A study sampling the environment at four major railway stations in England has found no traces of the virus which causes COVID-19.
The research, commissioned by Network Rail through Imperial Projects, with laboratory analysis carried out at Imperial College London, collected surface samples from four of the busiest rail stations in England, swabbing major touch points – such as escalator handrails, ticket machines and benches – as well as taking air samples from station concourses.
Samples were collected from London Euston, Birmingham New Street, Liverpool Lime Street and Manchester Piccadilly in January and in June 2021, as well as on several inter-city train routes, before analysis for the presence of SARS-CoV-2 virus by Imperial researchers.
All lab tests showed no COVID-19 contamination of any surface tested or airborne particles of the virus in the station or on trains.
Dr David Green, Senior Research Fellow in the Environmental Research Group within Imperial’s School of Public Health, explained: “In the same way that a swab is used to take a COVID-19 test in the nose and throat and sent to the lab, we use a filter to collect any virus particles in the air and swabs to collect viruses on surfaces.
“This approach provides a way of quantifying the amount of virus circulating in these public environments and the effect of mitigation strategies like cleaning and wearing face coverings. This is part of a wider programme of work with the public transport sector to understand where this virus is most prevalent so that we can return to pre-pandemic activities as safely as possible.”
The conclusions from the independent report say that enhanced cleaning methods across the rail industry and widespread wearing of face coverings by passengers are key reasons for the negative results.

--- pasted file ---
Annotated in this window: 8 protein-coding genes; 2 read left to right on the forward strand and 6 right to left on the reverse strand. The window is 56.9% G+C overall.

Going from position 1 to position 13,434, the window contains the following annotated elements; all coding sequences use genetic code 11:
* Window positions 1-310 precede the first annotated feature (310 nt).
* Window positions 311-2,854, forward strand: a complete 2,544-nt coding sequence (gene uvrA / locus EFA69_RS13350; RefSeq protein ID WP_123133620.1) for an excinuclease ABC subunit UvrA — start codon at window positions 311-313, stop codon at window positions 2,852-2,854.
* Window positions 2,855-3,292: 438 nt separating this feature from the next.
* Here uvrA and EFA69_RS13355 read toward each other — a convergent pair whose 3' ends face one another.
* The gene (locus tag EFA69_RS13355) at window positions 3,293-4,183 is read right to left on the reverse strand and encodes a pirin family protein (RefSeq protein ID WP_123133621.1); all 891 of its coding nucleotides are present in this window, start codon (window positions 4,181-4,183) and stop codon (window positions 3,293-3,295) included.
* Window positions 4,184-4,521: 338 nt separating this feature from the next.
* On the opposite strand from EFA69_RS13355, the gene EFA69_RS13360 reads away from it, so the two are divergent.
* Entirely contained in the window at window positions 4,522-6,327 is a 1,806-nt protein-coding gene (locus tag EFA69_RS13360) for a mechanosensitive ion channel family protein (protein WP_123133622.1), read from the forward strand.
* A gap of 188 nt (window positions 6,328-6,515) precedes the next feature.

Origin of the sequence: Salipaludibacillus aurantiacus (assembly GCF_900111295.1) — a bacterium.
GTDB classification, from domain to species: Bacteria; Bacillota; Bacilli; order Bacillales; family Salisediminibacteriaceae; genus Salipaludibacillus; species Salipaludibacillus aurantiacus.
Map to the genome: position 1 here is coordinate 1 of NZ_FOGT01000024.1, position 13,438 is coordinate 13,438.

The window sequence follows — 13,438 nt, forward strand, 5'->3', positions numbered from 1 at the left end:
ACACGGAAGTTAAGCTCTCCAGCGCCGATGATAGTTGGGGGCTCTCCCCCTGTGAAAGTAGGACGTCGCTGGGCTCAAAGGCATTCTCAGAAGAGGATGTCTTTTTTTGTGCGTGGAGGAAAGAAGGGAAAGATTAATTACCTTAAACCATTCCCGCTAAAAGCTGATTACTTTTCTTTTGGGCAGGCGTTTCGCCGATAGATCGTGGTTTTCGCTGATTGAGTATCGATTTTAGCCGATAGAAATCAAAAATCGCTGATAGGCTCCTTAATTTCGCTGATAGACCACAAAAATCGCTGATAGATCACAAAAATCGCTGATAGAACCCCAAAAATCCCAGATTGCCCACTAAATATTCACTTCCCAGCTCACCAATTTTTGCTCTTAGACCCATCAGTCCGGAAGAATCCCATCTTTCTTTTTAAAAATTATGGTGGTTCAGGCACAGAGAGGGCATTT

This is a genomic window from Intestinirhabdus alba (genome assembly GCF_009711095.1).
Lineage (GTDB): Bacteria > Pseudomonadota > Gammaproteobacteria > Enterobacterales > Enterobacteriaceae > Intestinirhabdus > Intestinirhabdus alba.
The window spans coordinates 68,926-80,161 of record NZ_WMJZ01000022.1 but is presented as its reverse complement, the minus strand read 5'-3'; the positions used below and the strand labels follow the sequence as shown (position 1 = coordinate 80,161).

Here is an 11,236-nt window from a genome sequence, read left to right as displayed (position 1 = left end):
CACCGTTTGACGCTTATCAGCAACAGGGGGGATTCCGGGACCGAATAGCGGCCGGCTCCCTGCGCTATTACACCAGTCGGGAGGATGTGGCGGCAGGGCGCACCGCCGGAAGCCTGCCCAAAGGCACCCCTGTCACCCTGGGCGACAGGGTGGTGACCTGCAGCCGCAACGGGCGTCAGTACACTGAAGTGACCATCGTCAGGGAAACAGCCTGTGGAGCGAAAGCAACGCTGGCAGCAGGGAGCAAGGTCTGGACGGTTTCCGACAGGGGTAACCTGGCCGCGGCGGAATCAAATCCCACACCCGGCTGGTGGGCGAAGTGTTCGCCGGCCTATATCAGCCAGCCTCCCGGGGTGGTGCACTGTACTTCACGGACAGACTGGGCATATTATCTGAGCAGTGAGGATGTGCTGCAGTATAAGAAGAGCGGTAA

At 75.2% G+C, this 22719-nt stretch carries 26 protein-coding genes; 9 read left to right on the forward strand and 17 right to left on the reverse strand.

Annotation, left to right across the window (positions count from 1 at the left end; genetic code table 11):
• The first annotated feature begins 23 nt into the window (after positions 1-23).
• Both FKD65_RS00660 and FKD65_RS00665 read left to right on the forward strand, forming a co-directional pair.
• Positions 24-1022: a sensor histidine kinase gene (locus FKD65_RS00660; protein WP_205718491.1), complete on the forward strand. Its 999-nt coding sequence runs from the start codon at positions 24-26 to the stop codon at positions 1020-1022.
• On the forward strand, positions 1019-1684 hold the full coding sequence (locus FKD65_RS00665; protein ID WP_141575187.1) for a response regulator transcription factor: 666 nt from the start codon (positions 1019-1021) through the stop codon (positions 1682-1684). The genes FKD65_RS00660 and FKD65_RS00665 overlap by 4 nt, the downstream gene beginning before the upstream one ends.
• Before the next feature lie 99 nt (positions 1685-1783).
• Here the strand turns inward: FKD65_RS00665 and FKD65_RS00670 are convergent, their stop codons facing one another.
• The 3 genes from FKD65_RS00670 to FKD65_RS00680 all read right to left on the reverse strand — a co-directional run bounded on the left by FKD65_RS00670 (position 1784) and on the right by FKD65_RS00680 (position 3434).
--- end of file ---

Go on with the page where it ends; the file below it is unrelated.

Rob Mole, senior programme manager for Network Rail’s COVID response, said: “We want all passengers to travel in confidence on the railway network and we will keep doing our part by rigorously cleaning trains and stations.
“We ask passengers to do their bit too by wearing face coverings while travelling out of respect for others so we can all stop the spread of COVID-19.”
Between the two testing dates passenger numbers across all four stations increased by 287%.
For surface testing, swabs covered an area of approximately 25cm2 which was then placed in a vial containing virus transportation medium.
Air samples were taken using a high-volume sampler for one hour on the station concourse, or the duration of the train journey. After sampling the filters were placed in a vial containing virus transportation medium.
Samples were kept cold following sampling and transported via refrigerated transport to the laboratory overnight.
A copy of the full report is available on request from Network Rail.
This article is based on materials from Network Rail.
Article text (excluding photos or graphics) © Imperial College London.
Photos and graphics subject to third party copyright used with permission or © Imperial College London.
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